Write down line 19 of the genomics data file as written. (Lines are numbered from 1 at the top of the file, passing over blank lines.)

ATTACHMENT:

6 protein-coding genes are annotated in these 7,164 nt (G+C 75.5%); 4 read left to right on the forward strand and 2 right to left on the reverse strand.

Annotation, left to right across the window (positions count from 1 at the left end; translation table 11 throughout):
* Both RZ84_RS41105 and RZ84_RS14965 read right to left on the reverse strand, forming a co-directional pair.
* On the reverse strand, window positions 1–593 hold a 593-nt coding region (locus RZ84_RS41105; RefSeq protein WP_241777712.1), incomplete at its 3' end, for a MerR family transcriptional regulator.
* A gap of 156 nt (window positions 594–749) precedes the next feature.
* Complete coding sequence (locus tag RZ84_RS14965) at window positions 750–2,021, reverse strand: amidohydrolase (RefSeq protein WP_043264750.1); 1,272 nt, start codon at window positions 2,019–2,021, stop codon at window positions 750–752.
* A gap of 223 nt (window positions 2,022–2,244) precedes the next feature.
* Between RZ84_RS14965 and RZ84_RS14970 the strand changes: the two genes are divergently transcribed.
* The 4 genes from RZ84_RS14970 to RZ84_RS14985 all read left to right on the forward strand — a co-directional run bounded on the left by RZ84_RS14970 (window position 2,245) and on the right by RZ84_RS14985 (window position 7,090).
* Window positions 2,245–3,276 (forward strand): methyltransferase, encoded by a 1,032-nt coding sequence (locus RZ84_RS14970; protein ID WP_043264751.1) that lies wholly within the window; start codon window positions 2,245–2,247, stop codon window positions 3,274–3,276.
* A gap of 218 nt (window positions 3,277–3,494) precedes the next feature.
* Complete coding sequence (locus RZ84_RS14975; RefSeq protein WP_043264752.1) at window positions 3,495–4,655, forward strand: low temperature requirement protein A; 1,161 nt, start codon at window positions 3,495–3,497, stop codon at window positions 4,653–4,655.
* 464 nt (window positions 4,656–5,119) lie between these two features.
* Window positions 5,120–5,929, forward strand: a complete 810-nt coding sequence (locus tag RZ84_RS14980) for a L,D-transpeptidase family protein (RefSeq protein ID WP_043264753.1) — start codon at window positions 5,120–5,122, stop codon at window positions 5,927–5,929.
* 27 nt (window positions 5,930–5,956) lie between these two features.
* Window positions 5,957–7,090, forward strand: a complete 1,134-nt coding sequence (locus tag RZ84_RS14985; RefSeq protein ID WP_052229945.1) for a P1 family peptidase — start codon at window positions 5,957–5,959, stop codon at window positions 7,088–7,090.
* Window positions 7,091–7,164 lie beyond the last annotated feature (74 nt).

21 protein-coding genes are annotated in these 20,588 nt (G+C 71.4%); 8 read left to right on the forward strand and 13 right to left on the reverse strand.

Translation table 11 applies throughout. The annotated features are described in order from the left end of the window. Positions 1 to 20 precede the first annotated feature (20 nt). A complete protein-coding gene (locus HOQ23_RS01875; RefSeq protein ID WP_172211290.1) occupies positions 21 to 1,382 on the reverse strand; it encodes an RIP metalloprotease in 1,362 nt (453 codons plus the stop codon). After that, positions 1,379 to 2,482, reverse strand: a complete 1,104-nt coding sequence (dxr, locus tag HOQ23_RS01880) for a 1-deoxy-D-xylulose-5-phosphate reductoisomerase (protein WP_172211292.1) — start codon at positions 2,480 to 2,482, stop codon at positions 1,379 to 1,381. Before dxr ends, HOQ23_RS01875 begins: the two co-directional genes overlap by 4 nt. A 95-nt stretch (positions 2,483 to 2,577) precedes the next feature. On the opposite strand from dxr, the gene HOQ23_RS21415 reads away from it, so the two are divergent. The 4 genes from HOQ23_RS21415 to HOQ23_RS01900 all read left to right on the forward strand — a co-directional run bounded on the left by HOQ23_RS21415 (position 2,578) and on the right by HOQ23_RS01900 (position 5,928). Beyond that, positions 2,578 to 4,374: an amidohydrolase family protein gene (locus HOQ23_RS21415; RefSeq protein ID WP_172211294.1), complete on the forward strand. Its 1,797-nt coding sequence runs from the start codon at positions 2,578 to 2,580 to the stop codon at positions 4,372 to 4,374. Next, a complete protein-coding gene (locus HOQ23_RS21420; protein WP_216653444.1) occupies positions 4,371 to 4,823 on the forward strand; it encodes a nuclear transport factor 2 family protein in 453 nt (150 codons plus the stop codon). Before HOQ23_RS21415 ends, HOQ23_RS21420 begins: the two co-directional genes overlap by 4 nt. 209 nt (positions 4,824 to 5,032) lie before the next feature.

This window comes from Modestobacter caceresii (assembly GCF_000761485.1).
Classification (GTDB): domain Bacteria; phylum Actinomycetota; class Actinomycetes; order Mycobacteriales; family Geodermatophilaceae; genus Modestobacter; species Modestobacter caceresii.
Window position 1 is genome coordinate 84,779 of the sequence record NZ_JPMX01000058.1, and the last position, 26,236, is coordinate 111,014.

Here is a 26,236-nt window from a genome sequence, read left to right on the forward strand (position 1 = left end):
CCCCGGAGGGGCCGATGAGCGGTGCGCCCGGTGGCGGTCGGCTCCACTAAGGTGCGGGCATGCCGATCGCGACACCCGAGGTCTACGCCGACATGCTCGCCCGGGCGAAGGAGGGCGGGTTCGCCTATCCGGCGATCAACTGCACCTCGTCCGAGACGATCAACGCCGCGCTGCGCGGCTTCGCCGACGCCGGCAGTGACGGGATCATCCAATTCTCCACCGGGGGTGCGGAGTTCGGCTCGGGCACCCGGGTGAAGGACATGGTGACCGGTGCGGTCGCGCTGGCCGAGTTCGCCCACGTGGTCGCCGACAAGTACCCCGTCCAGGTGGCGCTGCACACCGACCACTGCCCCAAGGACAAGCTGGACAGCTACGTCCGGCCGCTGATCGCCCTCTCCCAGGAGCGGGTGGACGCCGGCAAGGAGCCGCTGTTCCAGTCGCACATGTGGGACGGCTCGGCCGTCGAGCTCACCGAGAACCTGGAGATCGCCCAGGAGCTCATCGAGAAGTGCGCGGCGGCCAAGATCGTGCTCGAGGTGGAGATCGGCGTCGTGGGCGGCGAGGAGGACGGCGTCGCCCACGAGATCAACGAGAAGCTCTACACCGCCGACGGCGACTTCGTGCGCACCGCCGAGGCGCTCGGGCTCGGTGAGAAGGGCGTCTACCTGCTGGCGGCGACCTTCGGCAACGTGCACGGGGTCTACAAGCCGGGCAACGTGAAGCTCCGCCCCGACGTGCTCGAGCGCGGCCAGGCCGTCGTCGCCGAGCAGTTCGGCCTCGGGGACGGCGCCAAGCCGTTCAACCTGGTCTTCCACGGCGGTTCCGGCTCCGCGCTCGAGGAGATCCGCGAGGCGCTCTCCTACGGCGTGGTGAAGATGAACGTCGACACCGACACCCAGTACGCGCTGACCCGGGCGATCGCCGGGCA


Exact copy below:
Translation table 11 applies throughout. The annotated features are described in order from the left end of the window. Positions 1 to 20 precede the first annotated feature (20 nt). A complete protein-coding gene (locus HOQ23_RS01875; RefSeq protein ID WP_172211290.1) occupies positions 21 to 1,382 on the reverse strand; it encodes an RIP metalloprotease in 1,362 nt (453 codons plus the stop codon). After that, positions 1,379 to 2,482, reverse strand: a complete 1,104-nt coding sequence (dxr, locus tag HOQ23_RS01880) for a 1-deoxy-D-xylulose-5-phosphate reductoisomerase (protein WP_172211292.1) — start codon at positions 2,480 to 2,482, stop codon at positions 1,379 to 1,381. Before dxr ends, HOQ23_RS01875 begins: the two co-directional genes overlap by 4 nt. A 95-nt stretch (positions 2,483 to 2,577) precedes the next feature. On the opposite strand from dxr, the gene HOQ23_RS21415 reads away from it, so the two are divergent. The 4 genes from HOQ23_RS21415 to HOQ23_RS01900 all read left to right on the forward strand — a co-directional run bounded on the left by HOQ23_RS21415 (position 2,578) and on the right by HOQ23_RS01900 (position 5,928). Beyond that, positions 2,578 to 4,374: an amidohydrolase family protein gene (locus HOQ23_RS21415; RefSeq protein ID WP_172211294.1), complete on the forward strand. Its 1,797-nt coding sequence runs from the start codon at positions 2,578 to 2,580 to the stop codon at positions 4,372 to 4,374. Next, a complete protein-coding gene (locus HOQ23_RS21420; protein WP_216653444.1) occupies positions 4,371 to 4,823 on the forward strand; it encodes a nuclear transport factor 2 family protein in 453 nt (150 codons plus the stop codon). Before HOQ23_RS21415 ends, HOQ23_RS21420 begins: the two co-directional genes overlap by 4 nt. 209 nt (positions 4,824 to 5,032) lie before the next feature.